October 19th

... Some union general assemblies decide to support the refinery blockades and physically support the pickets, which are subject to numerous, sometimes brutal assaults by the police, to “liberate the refineries”, “restore order” and “stop the thugs” (to quote the President, Nicolas Sarkozy)....

... Given the scale of this latest mobilization, the state tightens the grip of the baton and the Flash-Ball. In particular, in Lyons, a massive deployment of cops awaits the arrival of the demonstration. Challenged, the police deliberately fan hatred among the young. A handful gives in to this provocation. The crackdown turns into a rampage, cops hitting everything in sight: young people who “look like thugs” or those who just look young, but also the old. The end of the demonstration would have borne the brunt of the “rule of law”. The state certainly felt it had gone too far this time: some ministers led calls for calm (in reality aimed at their own troops). The demonstration in Paris went much “smoother”, as strongly emphasized the media.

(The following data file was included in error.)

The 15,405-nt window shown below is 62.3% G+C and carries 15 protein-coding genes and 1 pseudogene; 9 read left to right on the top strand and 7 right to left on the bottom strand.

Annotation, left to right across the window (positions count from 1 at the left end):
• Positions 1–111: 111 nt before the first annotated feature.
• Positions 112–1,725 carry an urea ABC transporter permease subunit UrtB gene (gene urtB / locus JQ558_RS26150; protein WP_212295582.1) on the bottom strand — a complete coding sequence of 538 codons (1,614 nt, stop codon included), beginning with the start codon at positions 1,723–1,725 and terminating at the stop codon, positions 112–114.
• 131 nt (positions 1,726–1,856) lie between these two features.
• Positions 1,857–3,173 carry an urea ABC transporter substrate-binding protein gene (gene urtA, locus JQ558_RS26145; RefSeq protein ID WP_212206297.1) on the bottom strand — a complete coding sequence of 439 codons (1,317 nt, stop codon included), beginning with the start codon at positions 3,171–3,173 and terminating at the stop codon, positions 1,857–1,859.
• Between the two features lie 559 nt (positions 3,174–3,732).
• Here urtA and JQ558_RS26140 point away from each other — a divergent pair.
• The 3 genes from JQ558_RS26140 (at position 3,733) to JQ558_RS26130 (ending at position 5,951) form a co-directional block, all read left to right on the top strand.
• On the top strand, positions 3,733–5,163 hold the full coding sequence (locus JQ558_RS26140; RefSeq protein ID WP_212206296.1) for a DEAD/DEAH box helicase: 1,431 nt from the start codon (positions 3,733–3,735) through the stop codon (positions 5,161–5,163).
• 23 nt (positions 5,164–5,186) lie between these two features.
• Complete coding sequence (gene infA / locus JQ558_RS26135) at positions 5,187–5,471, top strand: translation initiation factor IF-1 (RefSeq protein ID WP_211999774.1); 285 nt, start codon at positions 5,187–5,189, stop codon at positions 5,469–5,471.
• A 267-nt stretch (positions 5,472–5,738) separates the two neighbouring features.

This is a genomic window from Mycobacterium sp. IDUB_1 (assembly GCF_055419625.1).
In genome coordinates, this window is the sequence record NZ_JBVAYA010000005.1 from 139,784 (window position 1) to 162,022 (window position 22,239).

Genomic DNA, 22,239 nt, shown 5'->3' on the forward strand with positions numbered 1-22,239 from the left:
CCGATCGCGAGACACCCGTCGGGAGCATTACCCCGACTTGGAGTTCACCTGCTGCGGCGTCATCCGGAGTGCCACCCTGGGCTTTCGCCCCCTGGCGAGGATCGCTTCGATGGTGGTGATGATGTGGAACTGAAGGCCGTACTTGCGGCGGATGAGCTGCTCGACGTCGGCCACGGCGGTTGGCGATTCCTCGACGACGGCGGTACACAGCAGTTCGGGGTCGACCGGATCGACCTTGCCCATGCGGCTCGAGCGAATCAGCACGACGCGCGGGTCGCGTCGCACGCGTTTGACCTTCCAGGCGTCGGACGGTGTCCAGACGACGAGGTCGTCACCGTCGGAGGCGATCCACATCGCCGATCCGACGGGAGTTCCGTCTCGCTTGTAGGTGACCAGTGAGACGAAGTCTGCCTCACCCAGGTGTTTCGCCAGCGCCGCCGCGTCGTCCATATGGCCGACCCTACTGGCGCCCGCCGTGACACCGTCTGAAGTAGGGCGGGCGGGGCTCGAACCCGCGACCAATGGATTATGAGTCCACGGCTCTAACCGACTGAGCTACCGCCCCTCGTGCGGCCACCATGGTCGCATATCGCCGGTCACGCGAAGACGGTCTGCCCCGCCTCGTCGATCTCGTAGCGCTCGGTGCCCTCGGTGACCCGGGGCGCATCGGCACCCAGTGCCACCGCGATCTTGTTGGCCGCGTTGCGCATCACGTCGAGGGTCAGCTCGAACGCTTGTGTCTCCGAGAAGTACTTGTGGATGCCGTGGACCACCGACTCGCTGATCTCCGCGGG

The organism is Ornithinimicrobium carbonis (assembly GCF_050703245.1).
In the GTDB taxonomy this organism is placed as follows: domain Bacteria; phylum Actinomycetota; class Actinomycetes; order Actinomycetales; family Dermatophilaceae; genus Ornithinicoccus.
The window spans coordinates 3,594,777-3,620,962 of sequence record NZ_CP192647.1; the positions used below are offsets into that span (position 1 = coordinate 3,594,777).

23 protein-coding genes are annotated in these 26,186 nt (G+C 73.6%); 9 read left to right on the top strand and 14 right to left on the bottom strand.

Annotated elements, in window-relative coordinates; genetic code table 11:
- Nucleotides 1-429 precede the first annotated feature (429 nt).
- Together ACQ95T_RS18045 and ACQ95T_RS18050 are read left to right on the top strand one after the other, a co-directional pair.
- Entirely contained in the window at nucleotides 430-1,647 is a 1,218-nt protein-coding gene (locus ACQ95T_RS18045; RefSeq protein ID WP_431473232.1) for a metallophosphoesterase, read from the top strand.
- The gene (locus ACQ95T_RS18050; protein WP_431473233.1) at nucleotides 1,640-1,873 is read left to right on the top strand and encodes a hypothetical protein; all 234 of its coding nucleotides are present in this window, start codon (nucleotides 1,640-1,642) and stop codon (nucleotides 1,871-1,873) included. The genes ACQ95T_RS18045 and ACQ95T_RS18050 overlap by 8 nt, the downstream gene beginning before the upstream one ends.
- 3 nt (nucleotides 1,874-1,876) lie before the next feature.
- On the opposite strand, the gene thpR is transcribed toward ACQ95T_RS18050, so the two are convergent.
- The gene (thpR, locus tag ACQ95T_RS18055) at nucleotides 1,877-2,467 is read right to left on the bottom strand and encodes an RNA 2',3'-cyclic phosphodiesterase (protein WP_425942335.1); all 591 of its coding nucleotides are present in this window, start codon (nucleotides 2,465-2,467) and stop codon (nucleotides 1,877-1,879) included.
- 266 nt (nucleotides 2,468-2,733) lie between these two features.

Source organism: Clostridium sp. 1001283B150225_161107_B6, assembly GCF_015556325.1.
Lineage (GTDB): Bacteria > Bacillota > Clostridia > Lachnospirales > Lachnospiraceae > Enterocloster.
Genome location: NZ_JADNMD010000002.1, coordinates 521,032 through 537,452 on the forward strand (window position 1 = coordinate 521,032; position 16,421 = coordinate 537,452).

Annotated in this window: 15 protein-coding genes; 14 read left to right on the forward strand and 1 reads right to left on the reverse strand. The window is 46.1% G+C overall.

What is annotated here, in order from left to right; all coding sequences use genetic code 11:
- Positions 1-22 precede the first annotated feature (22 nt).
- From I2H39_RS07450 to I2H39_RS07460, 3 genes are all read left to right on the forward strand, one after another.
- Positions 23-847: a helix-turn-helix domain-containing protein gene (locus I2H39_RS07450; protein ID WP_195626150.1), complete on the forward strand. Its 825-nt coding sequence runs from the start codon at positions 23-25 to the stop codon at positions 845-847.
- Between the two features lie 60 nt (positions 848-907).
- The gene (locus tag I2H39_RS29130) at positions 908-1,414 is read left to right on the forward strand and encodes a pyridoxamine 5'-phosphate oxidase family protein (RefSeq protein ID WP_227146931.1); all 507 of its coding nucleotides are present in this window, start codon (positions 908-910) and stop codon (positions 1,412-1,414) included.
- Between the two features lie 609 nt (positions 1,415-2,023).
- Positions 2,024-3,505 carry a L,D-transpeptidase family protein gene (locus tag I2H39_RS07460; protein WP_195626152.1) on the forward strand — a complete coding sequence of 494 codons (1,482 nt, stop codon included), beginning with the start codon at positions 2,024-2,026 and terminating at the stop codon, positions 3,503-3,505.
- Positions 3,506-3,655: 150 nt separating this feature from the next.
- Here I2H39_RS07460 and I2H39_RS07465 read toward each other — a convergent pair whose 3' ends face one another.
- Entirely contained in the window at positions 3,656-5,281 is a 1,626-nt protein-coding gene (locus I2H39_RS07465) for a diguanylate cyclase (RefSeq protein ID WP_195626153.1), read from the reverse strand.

Battlescarred

Quote:
Quite frankly though, the already announced before the meeting decision to go to LibDem HQ will only lead to a kettle and the chance of a lot of students getting battered.This fits in with the leftist plan to put pressure on the LibDems,tailending the NUS bureaucracy, and hoping for a collapse of the coalition government.

Agreed. That's why any 'radical block' attending the demo on the 24th needs to discuss this situation. What can be done? What alternatives to urge?, etc.

.

Samotnaf
Offline
Joined: 9-06-09
Nov 18 2010 20:20
Quote:
mindless violence

Typical mindless ICC comment more like, typical mimicking of ruling class cliches.

Jason Cortez
Offline
Joined: 14-11-04
Nov 18 2010 20:56
Battlescarred wrote:
He was applauded( I was one of these) but I wouldn't say widely!!

How times have changed grin

baboon
Offline